I recently asked Carmie’s son, Wayne, what Saturdays at Oak Lawn Toyota meant to Carmie and why he continued to cook for the staff year after year, week after week. Wayne responded, “It was his #1 priority; on Fridays, he made sure everything was ready for the next day. It was the first thing on his mind when he woke up on Friday. Beyond that, to be with everyone, he wouldn’t miss it for the world. It was a bonding guy club.” Carmie had been a retired electrician for the past 31 years but faithfully worked as Oak Lawn Toyota’s Master Saturday Chef for over forty years.

I cannot overstate Uncle Carmie’s place in our culture, an indispensable fixture of life at Oak Lawn Toyota. But nothing is permanent and change is inevitable. With Ronnie Colosimo at his side, Carmie passed away on Tuesday, July 9, 2019. I’m not sure what Saturdays will look like without Carmie Colosimo. He was the last of the original “crew” behind the office doors, and while new ones have joined the group, the loss of Carmie casts a somber veil over Saturdays at Oak Lawn Toyota.

A few years ago, while celebrating Oak Lawn Toyota’s 45th Anniversary, we presented Carmie with his “Master Saturday Chef” award, honoring his 40 years as Oak Lawn Toyota’s Saturday chef. (You can watch the video below.) Uncle Carmie’s face is beaming with pride as he is acknowledged by our staff. Upon closer viewing, I see so much love and admiration for Carmie from the Oak Lawn Toyota staff that it brings tears to my eyes. Carmie was the kind of guy who injected joy into his surroundings. His laughter alone was contagious to anyone within a 100-ft radius of him. I don’t think Carmie would want us to somberly mill about on Saturdays because he’s not there any longer. Saturdays were his “#1 priority” and I think second on that list was “joy”. Carmie brought the best out in all of us–he made us laugh and see that even when the world is a dark place, humans can share happiness, and that leaves an indelible mark on all of us.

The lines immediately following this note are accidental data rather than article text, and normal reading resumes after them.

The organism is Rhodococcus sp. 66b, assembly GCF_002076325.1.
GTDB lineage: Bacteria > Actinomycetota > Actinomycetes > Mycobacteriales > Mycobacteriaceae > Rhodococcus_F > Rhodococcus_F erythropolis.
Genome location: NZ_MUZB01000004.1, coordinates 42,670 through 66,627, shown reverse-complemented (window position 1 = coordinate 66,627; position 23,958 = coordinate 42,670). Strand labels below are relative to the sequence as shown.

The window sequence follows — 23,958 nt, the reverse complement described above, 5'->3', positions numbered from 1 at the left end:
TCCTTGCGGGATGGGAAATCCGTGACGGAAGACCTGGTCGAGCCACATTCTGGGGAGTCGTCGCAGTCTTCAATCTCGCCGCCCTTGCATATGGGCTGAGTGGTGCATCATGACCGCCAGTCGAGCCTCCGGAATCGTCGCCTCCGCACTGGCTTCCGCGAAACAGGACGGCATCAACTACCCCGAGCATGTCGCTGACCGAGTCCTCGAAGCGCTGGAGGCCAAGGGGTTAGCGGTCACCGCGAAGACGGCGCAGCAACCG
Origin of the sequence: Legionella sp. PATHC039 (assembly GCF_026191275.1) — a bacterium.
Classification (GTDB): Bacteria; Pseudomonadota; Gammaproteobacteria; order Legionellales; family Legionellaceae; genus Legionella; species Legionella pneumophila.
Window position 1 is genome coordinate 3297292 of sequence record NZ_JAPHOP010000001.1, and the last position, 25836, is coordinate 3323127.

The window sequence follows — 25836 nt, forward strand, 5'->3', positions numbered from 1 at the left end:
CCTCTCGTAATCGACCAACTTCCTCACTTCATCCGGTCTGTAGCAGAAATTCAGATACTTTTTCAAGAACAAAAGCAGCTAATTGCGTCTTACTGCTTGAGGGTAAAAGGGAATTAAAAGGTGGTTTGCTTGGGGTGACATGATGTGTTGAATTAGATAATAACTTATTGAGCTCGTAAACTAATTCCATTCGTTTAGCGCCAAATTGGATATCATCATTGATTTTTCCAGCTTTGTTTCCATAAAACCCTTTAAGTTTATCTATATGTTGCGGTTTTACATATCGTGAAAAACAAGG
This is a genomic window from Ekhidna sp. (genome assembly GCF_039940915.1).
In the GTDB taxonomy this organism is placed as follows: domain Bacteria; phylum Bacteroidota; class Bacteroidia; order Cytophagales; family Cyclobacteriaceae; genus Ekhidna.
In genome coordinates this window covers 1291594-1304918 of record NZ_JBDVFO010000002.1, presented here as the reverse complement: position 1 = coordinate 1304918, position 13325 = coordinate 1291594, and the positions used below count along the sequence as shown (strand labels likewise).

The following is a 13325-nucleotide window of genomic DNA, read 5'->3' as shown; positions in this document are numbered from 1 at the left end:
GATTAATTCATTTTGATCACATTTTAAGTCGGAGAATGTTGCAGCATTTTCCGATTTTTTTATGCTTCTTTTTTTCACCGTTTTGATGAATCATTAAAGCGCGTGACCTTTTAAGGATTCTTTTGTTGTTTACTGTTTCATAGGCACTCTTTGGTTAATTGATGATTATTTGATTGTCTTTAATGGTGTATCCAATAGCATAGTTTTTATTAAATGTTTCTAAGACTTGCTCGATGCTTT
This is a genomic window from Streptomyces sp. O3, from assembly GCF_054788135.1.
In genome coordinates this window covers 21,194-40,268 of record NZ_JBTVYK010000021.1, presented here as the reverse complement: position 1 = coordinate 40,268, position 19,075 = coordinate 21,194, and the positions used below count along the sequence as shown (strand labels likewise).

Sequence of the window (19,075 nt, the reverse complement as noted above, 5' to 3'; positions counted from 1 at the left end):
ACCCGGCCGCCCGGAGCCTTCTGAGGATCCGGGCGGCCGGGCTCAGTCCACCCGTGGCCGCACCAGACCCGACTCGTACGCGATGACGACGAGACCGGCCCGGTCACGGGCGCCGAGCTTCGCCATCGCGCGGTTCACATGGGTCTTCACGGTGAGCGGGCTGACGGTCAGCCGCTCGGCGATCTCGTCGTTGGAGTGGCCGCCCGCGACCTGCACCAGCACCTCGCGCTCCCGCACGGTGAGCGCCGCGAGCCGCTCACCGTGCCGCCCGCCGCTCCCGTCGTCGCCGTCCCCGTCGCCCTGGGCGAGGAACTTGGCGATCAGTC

Tomorrow is our annual BBQ for the Troops, a fundraiser in support of the USO of Illinois. Uncle Carmie has ALWAYS been a supporter of this event and of course, the chef in charge of getting those hot dogs out to the masses. Tomorrow, we’re congregating to raise money for the USO of Illinois, but we’re also celebrating Uncle Carmie–his life, his contributions to Oak Lawn Toyota, and the memories we continue to share about him. Uncle Carmie was a WWII Veteran and this event had become a favorite of his so why not honor him this year?!

Tomorrow is the first Saturday without Uncle Carmie at Oak Lawn Toyota. He won’t be there wearing his Oak Lawn Toyota polo, puffing on his pipe, and laughing with my dad behind closed office doors after manning the grill for an hour. The loss will be felt. But it won’t take long before someone brings up a “Carmie Story” which will lead to another, and then his distinctive laugh will come up, and we will all be filled with joy because that’s just what Uncle Carmie continues to do.